El-Sinawi said el-Sissi wanted to send a signal to Washington, while Putin was eager to acquire a new ally in the Middle East. “Putin wants to have a foot in Egypt instead of an expected loss on the Syrian side,” el-Sinawi said. “Egypt needs an international entrusted ally that would balance relations with America. Egypt will be open to other centers of power without breaking the relations with the U.S.”
Last month, the U.S. Congress approved a spending bill that would restore $1.5 billion in aid to Egypt, but only on the condition that the Egyptian government ensures democratic reform.
Russian and Egyptian ministers issued a joint communique that “condemned foreign interference in domestic affairs of any country and called for solving all existing problems and crises exclusively by peaceful means and broad all-inclusive dialogue” — an apparent jab at the U.S.
Russia has repeatedly accused the U.S. of interfering in other countries’ affairs. It has used vetoes at the U.N. Security Council to block U.S.-backed resolutions that would impose sanctions on Syrian President Bashar Assad’s regime. Moscow also has clashed with Washington over Ukraine, accusing the U.S. of meddling in its political affairs during its months of anti-government protests.
Asked about the joint communique, Harf cited “some irony to a foreign country issuing a statement saying other foreign countries shouldn’t get involved.” She said, “Egypt is free to pursue relationships with other countries. It doesn’t impact our shared interests.”
Saudi Arabia, long America’s closest Arab ally, has become increasingly frustrated with U.S. policies in the Mideast, and some see the reported Gulf-financed Egyptian arms deal with Russia as a sign of that.
Saudi Arabia is not only bankrolling Egypt’s reported deal with Russia. In December, Saudi Arabia promised the Lebanese government $3 billion to buy arms from France. For the past seven years, Beirut has been in a close military alliance with Washington.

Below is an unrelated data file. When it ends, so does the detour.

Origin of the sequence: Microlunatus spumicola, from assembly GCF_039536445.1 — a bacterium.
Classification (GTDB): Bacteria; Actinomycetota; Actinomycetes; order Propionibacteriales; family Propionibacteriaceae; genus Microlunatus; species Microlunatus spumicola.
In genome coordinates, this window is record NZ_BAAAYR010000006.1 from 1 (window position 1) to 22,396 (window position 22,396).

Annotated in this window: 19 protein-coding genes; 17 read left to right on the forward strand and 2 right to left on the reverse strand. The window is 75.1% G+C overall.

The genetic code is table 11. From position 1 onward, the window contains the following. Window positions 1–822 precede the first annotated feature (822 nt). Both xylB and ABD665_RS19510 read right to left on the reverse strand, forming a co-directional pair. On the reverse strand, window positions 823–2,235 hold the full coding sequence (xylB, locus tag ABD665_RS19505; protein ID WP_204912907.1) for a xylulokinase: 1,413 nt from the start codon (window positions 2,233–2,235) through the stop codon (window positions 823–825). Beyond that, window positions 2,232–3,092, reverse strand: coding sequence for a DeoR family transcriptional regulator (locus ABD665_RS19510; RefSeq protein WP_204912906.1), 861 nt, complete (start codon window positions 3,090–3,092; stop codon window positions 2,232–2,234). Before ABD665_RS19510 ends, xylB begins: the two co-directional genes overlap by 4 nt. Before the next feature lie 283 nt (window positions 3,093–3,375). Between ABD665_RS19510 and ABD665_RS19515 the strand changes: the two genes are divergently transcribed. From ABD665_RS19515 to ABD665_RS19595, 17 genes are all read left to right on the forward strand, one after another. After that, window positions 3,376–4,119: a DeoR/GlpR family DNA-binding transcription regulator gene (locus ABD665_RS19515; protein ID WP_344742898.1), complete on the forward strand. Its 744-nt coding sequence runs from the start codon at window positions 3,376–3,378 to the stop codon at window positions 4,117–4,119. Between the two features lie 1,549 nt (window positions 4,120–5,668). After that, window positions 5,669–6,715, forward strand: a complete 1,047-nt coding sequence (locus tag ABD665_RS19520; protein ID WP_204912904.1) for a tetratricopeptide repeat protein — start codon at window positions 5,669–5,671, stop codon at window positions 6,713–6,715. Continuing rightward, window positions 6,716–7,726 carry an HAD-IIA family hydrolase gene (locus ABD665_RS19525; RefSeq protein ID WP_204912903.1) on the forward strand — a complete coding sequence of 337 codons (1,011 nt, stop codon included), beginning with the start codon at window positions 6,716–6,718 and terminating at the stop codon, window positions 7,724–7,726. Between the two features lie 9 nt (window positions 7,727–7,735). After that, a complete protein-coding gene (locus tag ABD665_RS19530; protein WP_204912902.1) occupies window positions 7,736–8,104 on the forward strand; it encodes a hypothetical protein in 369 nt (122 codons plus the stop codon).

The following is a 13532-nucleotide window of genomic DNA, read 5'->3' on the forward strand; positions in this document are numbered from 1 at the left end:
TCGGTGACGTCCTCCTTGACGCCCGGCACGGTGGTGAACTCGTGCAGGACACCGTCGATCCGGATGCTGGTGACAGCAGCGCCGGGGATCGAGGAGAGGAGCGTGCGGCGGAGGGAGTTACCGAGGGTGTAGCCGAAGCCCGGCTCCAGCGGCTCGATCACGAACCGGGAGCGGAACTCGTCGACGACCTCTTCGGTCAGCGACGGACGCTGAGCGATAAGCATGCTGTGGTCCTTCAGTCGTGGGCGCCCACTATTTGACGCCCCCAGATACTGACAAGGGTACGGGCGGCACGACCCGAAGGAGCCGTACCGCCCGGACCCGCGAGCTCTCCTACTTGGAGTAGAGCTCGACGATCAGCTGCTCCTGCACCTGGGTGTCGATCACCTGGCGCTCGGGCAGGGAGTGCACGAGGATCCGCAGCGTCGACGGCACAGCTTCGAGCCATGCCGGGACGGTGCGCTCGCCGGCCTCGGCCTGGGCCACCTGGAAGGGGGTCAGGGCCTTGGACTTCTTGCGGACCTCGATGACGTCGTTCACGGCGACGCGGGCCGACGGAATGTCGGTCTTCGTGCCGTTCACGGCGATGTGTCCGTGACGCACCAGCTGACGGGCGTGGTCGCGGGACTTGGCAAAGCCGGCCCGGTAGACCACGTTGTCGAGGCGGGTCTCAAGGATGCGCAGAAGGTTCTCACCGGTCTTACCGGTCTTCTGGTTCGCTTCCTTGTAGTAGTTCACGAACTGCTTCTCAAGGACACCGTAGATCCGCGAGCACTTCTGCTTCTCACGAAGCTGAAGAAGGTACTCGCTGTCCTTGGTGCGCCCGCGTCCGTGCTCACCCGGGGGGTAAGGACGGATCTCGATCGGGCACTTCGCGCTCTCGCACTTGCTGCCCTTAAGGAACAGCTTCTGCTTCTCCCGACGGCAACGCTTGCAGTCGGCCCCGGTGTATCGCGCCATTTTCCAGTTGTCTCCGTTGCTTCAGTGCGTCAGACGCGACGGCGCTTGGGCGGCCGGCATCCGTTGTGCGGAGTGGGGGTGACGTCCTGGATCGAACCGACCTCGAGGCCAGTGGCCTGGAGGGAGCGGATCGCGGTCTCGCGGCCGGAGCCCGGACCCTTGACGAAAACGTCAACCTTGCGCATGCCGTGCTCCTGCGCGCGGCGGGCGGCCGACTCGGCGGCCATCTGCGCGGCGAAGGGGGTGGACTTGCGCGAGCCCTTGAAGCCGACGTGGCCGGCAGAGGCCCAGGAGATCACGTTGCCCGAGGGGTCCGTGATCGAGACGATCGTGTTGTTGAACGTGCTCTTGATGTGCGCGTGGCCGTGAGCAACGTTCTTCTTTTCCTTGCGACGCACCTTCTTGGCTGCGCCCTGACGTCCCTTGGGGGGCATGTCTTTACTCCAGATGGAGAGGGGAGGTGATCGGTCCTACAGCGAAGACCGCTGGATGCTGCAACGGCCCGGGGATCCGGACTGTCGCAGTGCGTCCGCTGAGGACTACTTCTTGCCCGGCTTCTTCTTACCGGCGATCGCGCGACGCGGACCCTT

Oil-rich Saudi Arabia is critical of the United States on a number of issues. Washington’s thawing of ties with Iran, leading to November’s interim nuclear deal between Tehran and the West, angered the Saudis, who see Iran has their top rival in the Middle East.
Also frustrating the kingdom is the United States’ reluctance to more strongly back Syrian rebels. Saudi Arabia has thrown its weight behind rebels, hoping to dislodge Iran’s ally, President Assad.
The region’s Arab Spring uprisings also drove a wedge between the U.S. and the Gulf.
When the U.S. backed the ouster of Egyptian President Hosni Mubarak, a longtime American ally, Saudi Arabia “lost faith in U.S. commitment,” said analyst Abdel-Gawad.
Like many Egyptians, the Saudis also saw the U.S. as supportive of Mubarak’s elected successor, Morsi, of the Muslim Brotherhood, a group that the kingdom sees as a bitter enemy.
Saudi Arabia firmly backed el-Sissi’s removal of Morsi, and it and other Gulf nations have since funneled Egypt’s military-backed government billions of dollars in loans and grants.
Still, the Saudi willingness to reportedly back an arms purchase from Russia likely doesn’t mean a warming of the kingdom’s ties with Moscow. Saudi Arabia has been critical of Russia for its firm backing of Assad, including Moscow’s thwarting of any tough U.N. action on the conflict.
But Putin voiced hope for expanding Russia trade and tourism in Egypt, and Cabinet ministers from both countries used the visit to discuss stepping up their military cooperation.